Record Little Cash in Sweden Prompts Security Warnings
According to experts, the uniquely low share of cash money in Sweden leaves the country more vulnerable to contingencies and hack attacks, prompting the authorities to explore alternative options such as digital currency.
The share of cash in Sweden's money supply has reached a historic low at SEK 62 billion ($7.2 billion), the lowest level measured, at merely 1.33 percent.
The sign “card payments only” has recently become a more common sight in more and more stores – not least as a side effect of the COVID-19 pandemic. In a survey from the Riksbank, Sweden's central bank, fewer than one in ten respondents stated admitted to using cash for their most recent purchase. Half of the respondents hadn't used cash at all in the past month.
Given the fact that the share of electronic money in use has, by contrast, risen to 99 percent, experts called the situation in Sweden unique, yet warned of the associated risks.
“What do we do if someone pulls the cord? Take the latest IT attack on Coop, for example, and imagine that a giant cyber attack on Sweden takes place. Should we then go back to a barter economy?” senior economist at the SEB bank Robert Bergqvist mused in an interview with the newspaper Svenska Dagbladet.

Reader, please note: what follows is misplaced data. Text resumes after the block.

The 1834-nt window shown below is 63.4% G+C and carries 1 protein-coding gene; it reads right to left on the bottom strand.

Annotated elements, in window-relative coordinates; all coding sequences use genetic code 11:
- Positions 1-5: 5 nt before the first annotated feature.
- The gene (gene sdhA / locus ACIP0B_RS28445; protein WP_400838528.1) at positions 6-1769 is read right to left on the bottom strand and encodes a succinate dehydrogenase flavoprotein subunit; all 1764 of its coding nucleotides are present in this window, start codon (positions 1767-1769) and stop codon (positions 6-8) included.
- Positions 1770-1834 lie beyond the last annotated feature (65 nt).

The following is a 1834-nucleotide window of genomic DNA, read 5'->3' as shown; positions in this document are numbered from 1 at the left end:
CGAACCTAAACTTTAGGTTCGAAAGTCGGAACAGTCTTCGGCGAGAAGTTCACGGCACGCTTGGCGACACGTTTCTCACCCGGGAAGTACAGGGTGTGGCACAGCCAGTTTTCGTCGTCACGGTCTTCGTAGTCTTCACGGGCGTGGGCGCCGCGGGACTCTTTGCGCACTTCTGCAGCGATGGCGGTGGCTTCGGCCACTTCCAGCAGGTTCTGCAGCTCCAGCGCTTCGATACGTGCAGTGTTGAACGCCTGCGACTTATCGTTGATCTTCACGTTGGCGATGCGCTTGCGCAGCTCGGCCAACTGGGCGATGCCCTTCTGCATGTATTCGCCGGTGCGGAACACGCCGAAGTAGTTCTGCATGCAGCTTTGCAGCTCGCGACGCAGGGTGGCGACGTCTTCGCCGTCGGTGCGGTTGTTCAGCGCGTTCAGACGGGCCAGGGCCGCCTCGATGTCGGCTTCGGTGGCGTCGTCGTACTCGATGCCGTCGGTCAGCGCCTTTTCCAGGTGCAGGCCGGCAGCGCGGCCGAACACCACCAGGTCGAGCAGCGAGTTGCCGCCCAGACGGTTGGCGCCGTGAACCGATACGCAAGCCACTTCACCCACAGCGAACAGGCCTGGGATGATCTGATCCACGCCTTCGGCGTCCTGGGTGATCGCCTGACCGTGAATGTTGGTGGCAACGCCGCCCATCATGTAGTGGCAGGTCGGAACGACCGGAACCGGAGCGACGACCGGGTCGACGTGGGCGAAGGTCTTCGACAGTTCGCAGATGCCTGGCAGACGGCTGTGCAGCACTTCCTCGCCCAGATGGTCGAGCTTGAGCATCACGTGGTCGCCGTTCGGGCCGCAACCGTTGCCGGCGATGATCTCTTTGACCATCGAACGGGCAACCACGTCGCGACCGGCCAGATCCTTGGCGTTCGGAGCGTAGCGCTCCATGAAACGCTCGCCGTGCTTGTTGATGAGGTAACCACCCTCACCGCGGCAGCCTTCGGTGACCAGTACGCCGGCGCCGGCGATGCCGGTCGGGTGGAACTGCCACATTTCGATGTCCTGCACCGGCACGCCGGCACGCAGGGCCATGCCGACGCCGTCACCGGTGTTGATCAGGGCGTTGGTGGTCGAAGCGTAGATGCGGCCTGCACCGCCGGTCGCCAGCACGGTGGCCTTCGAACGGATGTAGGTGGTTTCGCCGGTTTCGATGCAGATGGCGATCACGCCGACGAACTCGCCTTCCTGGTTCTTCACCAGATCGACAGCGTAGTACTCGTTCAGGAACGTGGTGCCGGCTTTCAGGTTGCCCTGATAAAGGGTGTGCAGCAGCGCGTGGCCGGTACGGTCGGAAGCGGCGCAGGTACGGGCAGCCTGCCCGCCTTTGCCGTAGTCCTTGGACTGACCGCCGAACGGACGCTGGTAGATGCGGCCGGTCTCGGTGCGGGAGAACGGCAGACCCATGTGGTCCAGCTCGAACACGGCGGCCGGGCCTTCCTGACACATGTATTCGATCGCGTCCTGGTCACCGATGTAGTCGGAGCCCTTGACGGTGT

While Bergqvist called Sweden a leader in cash freedom and has repeatedly been described as en route to a cashless society, the recent IT attack on Coop in early July resulted in a major disruption, as the majority of the company's 800 stores scattered across Sweden could not accept card payments. The holdup went on for several days and Coop is estimated to have lost more than SEK 100 million ($11.6 million) in the debacle.
Earlier in spring, the Swedish Civil Contingencies Agency (MSB) recommended that its compatriots to keep cash at home in the event of a crisis.
A major study in the form of a game-like simulation funded by the authority indicated that a stop in card payments can have unexpected, far-reaching and serious consequences.
“MSB recommends individuals to have a sum of cash in minor denominations at home along with a stock of supplies. This increases the possibility of coping with, say, a longer disruption in the payment system. However, cash alone is not the only solution, but only a complement. The more alternative ways to pay you have as a private person, the better you will do,” MSB's website said.
The steady decline in cash use decreases the Riksbank's opportunities to influence the economy. Therefore, the possibility of introducing digital currency in the form of the so-called e-krona is now being studied. Earlier this year, a solution based on blockchain technology, the same system that cryptocurrencies are controlled by, was tested. The idea is that the Riksbank's e-krona can be used as a complement to cash.
However, economists see both opportunities and risks associated with the digital currency.
“It's a bit of a Pandora's box. There are many advantages: increased efficiency, simplicity and security, but at the same time it opens up for question marks, as it can create instability in the financial system”, Bergqvist warned.
Numerous countries across the globe have joined the race for e-currency, including China's digital yuan, the digital euro and “Britcoin”.